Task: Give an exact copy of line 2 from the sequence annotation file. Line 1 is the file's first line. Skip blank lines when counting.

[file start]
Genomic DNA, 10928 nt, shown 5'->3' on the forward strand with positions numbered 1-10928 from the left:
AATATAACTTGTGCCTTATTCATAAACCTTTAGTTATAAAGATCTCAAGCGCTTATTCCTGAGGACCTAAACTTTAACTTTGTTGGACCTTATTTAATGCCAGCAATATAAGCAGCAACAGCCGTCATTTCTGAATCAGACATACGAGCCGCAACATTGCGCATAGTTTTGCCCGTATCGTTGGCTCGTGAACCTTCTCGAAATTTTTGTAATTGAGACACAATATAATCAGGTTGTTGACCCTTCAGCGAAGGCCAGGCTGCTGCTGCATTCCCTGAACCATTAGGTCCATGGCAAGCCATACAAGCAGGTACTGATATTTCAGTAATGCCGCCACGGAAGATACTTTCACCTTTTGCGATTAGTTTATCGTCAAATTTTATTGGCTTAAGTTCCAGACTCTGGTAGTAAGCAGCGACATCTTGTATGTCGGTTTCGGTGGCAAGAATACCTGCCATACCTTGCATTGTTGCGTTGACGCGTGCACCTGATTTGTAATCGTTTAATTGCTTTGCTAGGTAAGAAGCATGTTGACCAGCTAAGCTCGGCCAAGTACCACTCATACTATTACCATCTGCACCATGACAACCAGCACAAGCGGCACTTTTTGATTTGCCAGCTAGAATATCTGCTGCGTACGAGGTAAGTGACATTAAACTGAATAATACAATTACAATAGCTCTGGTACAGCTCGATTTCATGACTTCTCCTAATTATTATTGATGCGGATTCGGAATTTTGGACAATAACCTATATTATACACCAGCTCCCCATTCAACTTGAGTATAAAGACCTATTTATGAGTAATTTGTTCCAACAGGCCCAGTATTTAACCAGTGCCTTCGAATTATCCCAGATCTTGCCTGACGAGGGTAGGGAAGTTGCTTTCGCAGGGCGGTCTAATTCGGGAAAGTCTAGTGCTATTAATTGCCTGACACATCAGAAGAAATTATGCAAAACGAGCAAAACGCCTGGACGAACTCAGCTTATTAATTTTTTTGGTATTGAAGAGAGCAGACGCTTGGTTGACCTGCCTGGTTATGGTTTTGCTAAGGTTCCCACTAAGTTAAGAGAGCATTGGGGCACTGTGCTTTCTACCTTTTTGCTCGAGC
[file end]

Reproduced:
AATATAACTTGTGCCTTATTCATAAACCTTTAGTTATAAAGATCTCAAGCGCTTATTCCTGAGGACCTAAACTTTAACTTTGTTGGACCTTATTTAATGCCAGCAATATAAGCAGCAACAGCCGTCATTTCTGAATCAGACATACGAGCCGCAACATTGCGCATAGTTTTGCCCGTATCGTTGGCTCGTGAACCTTCTCGAAATTTTTGTAATTGAGACACAATATAATCAGGTTGTTGACCCTTCAGCGAAGGCCAGGCTGCTGCTGCATTCCCTGAACCATTAGGTCCATGGCAAGCCATACAAGCAGGTACTGATATTTCAGTAATGCCGCCACGGAAGATACTTTCACCTTTTGCGATTAGTTTATCGTCAAATTTTATTGGCTTAAGTTCCAGACTCTGGTAGTAAGCAGCGACATCTTGTATGTCGGTTTCGGTGGCAAGAATACCTGCCATACCTTGCATTGTTGCGTTGACGCGTGCACCTGATTTGTAATCGTTTAATTGCTTTGCTAGGTAAGAAGCATGTTGACCAGCTAAGCTCGGCCAAGTACCACTCATACTATTACCATCTGCACCATGACAACCAGCACAAGCGGCACTTTTTGATTTGCCAGCTAGAATATCTGCTGCGTACGAGGTAAGTGACATTAAACTGAATAATACAATTACAATAGCTCTGGTACAGCTCGATTTCATGACTTCTCCTAATTATTATTGATGCGGATTCGGAATTTTGGACAATAACCTATATTATACACCAGCTCCCCATTCAACTTGAGTATAAAGACCTATTTATGAGTAATTTGTTCCAACAGGCCCAGTATTTAACCAGTGCCTTCGAATTATCCCAGATCTTGCCTGACGAGGGTAGGGAAGTTGCTTTCGCAGGGCGGTCTAATTCGGGAAAGTCTAGTGCTATTAATTGCCTGACACATCAGAAGAAATTATGCAAAACGAGCAAAACGCCTGGACGAACTCAGCTTATTAATTTTTTTGGTATTGAAGAGAGCAGACGCTTGGTTGACCTGCCTGGTTATGGTTTTGCTAAGGTTCCCACTAAGTTAAGAGAGCATTGGGGCACTGTGCTTTCTACCTTTTTGCTCGAGC